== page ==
Trucker Kevin Kimmel spotted an old RV at a truck stop last year that caught his attention. He says that he noticed “a young girl peek out and be abruptly pulled back from the window, and the shade pulled back over it.” Kimmel called the police because he recognized the warning signs of forced prostitution thanks to training from an organization called Truckers Against Trafficking or TAT; that call ended weeks of physical and sexual abuse for the victim.
Since its founding six years ago, truckers partnering with TAT have helped free hundreds of trafficking victims, including nearly 250 minors. Kylla Lanier, one of TAT’s co-founders, says Kimmel’s actions are exactly what TAT is all about: “Trafficking happens everywhere. It's happening in homes, in conference centers, at schools, casinos, truck stops, hotels, motels, everywhere," she explains. "You know, it's an everywhere problem, but truckers happen to be everywhere."
Although people often think trafficking doesn’t happen close to home, the truth is that trafficking takes place in all types of communities around the world. Fortunately, according to TAT, truckers are in an excellent position to help: “As the eyes and ears of our nation's highways, [they] are in a unique position to make a difference and close loopholes to traffickers who seek to exploit our transportation system for their personal gain.” TAT provides training in how to recognize possible trafficking victims, including subtle signs like a lack of access to their own ID and cash or conversation that sounds scripted, as well as resources to help those trapped by traffickers and pimps.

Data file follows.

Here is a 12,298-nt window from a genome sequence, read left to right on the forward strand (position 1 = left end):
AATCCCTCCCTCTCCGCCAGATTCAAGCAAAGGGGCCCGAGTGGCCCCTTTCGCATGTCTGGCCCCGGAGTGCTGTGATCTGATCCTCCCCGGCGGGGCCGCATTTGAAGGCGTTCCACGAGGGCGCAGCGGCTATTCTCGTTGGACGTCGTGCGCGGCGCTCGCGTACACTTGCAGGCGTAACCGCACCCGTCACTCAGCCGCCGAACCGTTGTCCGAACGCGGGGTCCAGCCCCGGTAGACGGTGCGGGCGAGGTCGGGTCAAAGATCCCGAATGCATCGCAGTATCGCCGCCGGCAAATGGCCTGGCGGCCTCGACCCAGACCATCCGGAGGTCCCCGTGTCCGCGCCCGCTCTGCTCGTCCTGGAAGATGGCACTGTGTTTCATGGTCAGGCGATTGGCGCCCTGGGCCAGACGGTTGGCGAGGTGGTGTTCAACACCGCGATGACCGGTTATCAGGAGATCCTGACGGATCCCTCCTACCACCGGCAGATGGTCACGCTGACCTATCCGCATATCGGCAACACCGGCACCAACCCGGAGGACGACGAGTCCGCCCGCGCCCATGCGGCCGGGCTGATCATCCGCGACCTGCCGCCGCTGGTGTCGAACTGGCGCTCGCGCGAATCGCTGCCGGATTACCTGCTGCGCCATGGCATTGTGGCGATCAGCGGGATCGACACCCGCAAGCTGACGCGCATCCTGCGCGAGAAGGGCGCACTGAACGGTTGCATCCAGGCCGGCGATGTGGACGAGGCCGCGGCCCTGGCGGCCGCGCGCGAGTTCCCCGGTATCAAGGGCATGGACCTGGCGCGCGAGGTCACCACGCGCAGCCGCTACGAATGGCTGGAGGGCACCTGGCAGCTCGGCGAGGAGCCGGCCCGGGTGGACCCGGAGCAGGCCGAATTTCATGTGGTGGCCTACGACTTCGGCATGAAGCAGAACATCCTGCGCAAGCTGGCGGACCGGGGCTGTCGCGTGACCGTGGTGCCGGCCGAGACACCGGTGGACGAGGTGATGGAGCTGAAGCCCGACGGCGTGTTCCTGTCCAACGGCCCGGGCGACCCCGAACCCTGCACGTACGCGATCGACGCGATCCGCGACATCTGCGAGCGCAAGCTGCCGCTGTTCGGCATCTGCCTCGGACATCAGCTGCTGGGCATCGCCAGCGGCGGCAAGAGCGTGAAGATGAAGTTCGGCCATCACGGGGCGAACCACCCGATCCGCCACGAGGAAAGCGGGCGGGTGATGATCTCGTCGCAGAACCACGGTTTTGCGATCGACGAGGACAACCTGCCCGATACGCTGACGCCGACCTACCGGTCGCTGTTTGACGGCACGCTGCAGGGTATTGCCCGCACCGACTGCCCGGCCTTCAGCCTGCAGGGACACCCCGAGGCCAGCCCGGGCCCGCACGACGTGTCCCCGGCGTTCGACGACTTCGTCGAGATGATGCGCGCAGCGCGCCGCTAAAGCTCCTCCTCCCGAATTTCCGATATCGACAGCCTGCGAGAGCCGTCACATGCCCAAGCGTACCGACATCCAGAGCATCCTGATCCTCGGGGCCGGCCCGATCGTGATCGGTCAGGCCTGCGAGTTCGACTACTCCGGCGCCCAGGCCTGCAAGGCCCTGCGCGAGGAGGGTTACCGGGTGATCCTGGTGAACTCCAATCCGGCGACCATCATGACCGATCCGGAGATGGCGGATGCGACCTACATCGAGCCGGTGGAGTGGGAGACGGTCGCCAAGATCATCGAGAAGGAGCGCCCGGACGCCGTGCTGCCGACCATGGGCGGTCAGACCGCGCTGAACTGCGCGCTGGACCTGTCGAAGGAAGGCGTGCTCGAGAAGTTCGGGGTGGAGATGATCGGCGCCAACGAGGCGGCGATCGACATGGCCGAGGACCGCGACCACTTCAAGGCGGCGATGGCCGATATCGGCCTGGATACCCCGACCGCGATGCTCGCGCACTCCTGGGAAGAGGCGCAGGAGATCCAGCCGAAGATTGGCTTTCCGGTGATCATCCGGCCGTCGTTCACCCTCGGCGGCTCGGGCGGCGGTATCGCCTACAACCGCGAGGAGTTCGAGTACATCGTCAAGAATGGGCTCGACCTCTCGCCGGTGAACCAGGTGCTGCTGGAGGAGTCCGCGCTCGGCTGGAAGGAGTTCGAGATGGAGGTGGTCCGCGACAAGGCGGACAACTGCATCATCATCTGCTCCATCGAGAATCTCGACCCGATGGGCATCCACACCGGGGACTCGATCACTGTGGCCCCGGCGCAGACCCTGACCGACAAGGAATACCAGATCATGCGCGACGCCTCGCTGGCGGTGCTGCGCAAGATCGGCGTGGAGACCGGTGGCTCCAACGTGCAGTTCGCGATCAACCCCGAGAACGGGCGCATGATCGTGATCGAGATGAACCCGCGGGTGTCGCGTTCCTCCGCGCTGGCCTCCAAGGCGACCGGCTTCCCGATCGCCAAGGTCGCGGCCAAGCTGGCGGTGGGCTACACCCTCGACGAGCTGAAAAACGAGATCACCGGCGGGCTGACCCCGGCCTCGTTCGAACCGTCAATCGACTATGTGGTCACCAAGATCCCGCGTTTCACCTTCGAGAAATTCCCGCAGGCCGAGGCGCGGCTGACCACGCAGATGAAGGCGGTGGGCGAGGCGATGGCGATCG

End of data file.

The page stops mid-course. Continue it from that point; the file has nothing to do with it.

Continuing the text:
TAT has partnered with hundreds of trucking companies to make their resources widely available. Since starting their training programs, over 225,000 truckers have been trained and officially registered with the organization. Law enforcement is also on board, with many states actively encouraging TAT training for all truckers; beginning this summer, the state of Ohio will require TAT training in order to receive a commercial driver’s license.
Most importantly, the truckers and truck stop employees who work with TAT now recognize that traffickers are out there -- and just how much they can do to help. “Before if I saw a prostitute, I would have thought, 'Hey, that's what they want to do,'” says Sam Tahour, District Manager for TA Travel Plaza. “Now I know what signs to look for. I know what actions to take... This is what's going on out there, and these people need a hero.”
To learn more about Truckers Against Trafficking on NPR, visit http://n.pr/29SMWYt or visit their website at http://www.truckersagainsttrafficking.org/
The powerful young adult novel, "Dime," tells the story of a young American teen who is trafficked into the sex trade, for ages 14 and up, at http://www.amightygirl.com/dime
For an excellent though challenging novel about one Nepalese girl's experience being trafficked into prostitution, we highly recommend "Sold" for readers 14 and up at http://www.amightygirl.com/sold
For books to inspire children and teens to make a difference in the lives of others, check out our blog post “Making an Impact: Mighty Girl Books about Charity and Community Service” at http://www.amightygirl.com/blog?p=10983
For a gripping memoir by a woman dedicated to ending the trafficking of girls in the U.S. as the founder of Girls Are Not For Sale, who herself is a survivor, check out “Girls Like Us: Fighting for a World Where Girls Are Not for Sale” at http://amzn.to/1X2brW7